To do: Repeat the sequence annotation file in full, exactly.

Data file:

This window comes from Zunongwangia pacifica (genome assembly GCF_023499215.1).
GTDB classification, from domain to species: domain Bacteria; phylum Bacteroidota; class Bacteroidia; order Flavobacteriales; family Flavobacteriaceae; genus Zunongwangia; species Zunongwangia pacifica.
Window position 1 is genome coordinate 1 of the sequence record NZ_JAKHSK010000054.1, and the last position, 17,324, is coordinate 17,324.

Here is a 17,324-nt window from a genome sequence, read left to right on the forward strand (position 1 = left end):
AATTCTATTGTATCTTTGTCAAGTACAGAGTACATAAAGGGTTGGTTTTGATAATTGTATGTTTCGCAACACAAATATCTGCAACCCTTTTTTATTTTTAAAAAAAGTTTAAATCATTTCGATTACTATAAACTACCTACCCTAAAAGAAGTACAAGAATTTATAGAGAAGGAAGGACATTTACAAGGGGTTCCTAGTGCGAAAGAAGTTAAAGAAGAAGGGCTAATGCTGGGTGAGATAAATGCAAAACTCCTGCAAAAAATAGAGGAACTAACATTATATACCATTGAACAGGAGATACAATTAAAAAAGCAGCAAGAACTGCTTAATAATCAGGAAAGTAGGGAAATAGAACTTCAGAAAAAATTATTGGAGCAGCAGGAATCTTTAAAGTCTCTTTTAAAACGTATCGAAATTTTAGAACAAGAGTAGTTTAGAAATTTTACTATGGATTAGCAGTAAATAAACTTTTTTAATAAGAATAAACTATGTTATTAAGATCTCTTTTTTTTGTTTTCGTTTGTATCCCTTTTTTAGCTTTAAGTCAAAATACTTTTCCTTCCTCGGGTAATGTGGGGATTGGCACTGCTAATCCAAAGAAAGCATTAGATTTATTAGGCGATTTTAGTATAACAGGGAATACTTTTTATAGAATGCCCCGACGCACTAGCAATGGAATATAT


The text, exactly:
This window comes from Zunongwangia pacifica (genome assembly GCF_023499215.1).
GTDB classification, from domain to species: domain Bacteria; phylum Bacteroidota; class Bacteroidia; order Flavobacteriales; family Flavobacteriaceae; genus Zunongwangia; species Zunongwangia pacifica.
Window position 1 is genome coordinate 1 of the sequence record NZ_JAKHSK010000054.1, and the last position, 17,324, is coordinate 17,324.

Here is a 17,324-nt window from a genome sequence, read left to right on the forward strand (position 1 = left end):
AATTCTATTGTATCTTTGTCAAGTACAGAGTACATAAAGGGTTGGTTTTGATAATTGTATGTTTCGCAACACAAATATCTGCAACCCTTTTTTATTTTTAAAAAAAGTTTAAATCATTTCGATTACTATAAACTACCTACCCTAAAAGAAGTACAAGAATTTATAGAGAAGGAAGGACATTTACAAGGGGTTCCTAGTGCGAAAGAAGTTAAAGAAGAAGGGCTAATGCTGGGTGAGATAAATGCAAAACTCCTGCAAAAAATAGAGGAACTAACATTATATACCATTGAACAGGAGATACAATTAAAAAAGCAGCAAGAACTGCTTAATAATCAGGAAAGTAGGGAAATAGAACTTCAGAAAAAATTATTGGAGCAGCAGGAATCTTTAAAGTCTCTTTTAAAACGTATCGAAATTTTAGAACAAGAGTAGTTTAGAAATTTTACTATGGATTAGCAGTAAATAAACTTTTTTAATAAGAATAAACTATGTTATTAAGATCTCTTTTTTTTGTTTTCGTTTGTATCCCTTTTTTAGCTTTAAGTCAAAATACTTTTCCTTCCTCGGGTAATGTGGGGATTGGCACTGCTAATCCAAAGAAAGCATTAGATTTATTAGGCGATTTTAGTATAACAGGGAATACTTTTTATAGAATGCCCCGACGCACTAGCAATGGAATATAT